Join us and make a pledge towards a healthier, fairer, more sustainable and vibrant food system in Greenwich.
5. Share a drink in a home
Cocktails in Care Homes runs weekly evening cocktail parties for residents of care homes, their relatives and friends, and care staff. By hosting these parties, volunteers are able to socialise with residents over a drink – offering some light entertainment and much-valued company.
6. Sing and dance with people with Dementia
Organisations such as Lost Chord and Singing for the Brain which is run by the Alzheimer’s Society are unlocking the power of music to support people with dementia. If you are keen to use your vocal cords for good, find out more here and if you are local to any of the hospitals on this list, reach out to their volunteer team.
7. Take your first aid skills to the streets
Are you qualified in first aid but have never put it to action? London Ambulance Service recently rolled out the GoodSAM app, which alerts registered, first aid trained volunteers when there is an emergency nearby – and tells them where the nearest defibrillator is too. All you need is a smartphone, and skills you may never have got to use could help save a life.
8. Buy certified foods
Another way to support Good Food is by buying certified ingredients such as Fairtrade, MSC – Marine Stewardship Council, Freedom Food. These certifications assure you that the food has been produced in ways that look after the people and the planet:
- The Fairtrade stamp shows that product has been bought for a fair price from a co-operative and money is put back into the local community to build wells or schools.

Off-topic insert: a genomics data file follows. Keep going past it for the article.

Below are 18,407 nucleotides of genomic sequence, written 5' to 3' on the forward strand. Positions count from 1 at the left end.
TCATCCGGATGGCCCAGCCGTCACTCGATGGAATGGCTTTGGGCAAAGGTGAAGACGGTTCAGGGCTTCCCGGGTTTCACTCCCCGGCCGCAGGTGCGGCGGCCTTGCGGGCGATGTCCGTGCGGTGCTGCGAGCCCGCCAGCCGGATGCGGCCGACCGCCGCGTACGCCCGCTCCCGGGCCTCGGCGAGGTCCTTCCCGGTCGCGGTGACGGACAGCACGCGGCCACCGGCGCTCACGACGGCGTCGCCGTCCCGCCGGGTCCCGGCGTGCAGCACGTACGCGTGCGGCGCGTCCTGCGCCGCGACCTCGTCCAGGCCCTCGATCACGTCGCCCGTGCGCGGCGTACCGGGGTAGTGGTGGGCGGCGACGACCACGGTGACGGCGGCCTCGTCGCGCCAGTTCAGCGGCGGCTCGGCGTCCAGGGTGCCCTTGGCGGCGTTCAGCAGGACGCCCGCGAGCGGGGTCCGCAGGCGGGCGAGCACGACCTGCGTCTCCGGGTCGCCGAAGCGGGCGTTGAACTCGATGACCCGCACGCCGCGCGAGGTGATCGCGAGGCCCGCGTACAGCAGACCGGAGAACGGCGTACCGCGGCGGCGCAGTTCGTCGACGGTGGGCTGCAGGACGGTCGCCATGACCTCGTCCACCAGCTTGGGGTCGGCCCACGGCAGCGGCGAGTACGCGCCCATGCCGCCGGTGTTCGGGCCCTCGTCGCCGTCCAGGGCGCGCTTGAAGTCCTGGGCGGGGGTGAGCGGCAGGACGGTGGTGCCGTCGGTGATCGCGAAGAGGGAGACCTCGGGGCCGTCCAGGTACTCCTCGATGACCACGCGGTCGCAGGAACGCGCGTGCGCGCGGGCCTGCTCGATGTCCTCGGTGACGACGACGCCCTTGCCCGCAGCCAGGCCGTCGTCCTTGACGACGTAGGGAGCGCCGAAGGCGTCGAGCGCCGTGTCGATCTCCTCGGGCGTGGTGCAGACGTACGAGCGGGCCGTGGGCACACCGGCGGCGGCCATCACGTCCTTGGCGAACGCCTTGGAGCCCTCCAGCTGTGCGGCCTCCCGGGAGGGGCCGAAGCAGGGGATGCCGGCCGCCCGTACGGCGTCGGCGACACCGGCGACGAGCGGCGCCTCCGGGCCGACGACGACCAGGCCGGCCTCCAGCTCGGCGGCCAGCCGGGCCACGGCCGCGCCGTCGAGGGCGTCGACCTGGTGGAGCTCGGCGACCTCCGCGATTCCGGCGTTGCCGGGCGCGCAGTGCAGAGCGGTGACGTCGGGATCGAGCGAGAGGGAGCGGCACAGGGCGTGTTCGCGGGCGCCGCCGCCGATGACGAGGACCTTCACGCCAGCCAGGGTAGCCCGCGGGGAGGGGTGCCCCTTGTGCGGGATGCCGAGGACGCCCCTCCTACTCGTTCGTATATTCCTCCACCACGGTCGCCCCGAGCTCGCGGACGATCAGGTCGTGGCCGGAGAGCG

- The MSC stamp means you know that fish has been caught in a sustainable way – a way that looks after future fish stocks and doesn’t damage the environment.
- The Freedom Food stamp means you know the farms have been checked by the RSPCA and that welfare standards of the animals have been assured.
9. Try to waste less foods, and recycle and compost what you can
Did you know that on average each family throws away £60 in wasted food every month?! That’s nearly £700 per year!
Wasting food is not only bad for your pocket, but disastrous for the environment as decomposing waste releases harmful greenhouse gases. Combine this with all the energy that went into making the food in the first place, and it’s the equivalent of taking one in four cars off the road if we were to just stop wasting food!
There’s loads of information about food waste, but we think the one of the best place for tips, hints and recipes is Love Food Hate Waste. Or check out our Food Waste info sheet for some handy tips.
Greenwich Council now does curbside food waste collections, and turn food waste into compost. They also pick up all of your other recycling too, so check to see before you throw anything away whether it can be recycled.
10. Using local producers and independents
Using local producers and shops is more than just good food and a great way to support the local economy; you’ll get stories, passion and real love from these guys too! Greenwich has a few markets like Blackheath Farmer’s Market, Eltham Farmer’s Market and Beresford Square Market where you can get affordable, locally grown or produced food. You’ll be helping the environment, and your local community too.
You can also check out Sustain’s Local Food Finder to access locally grown and produced food.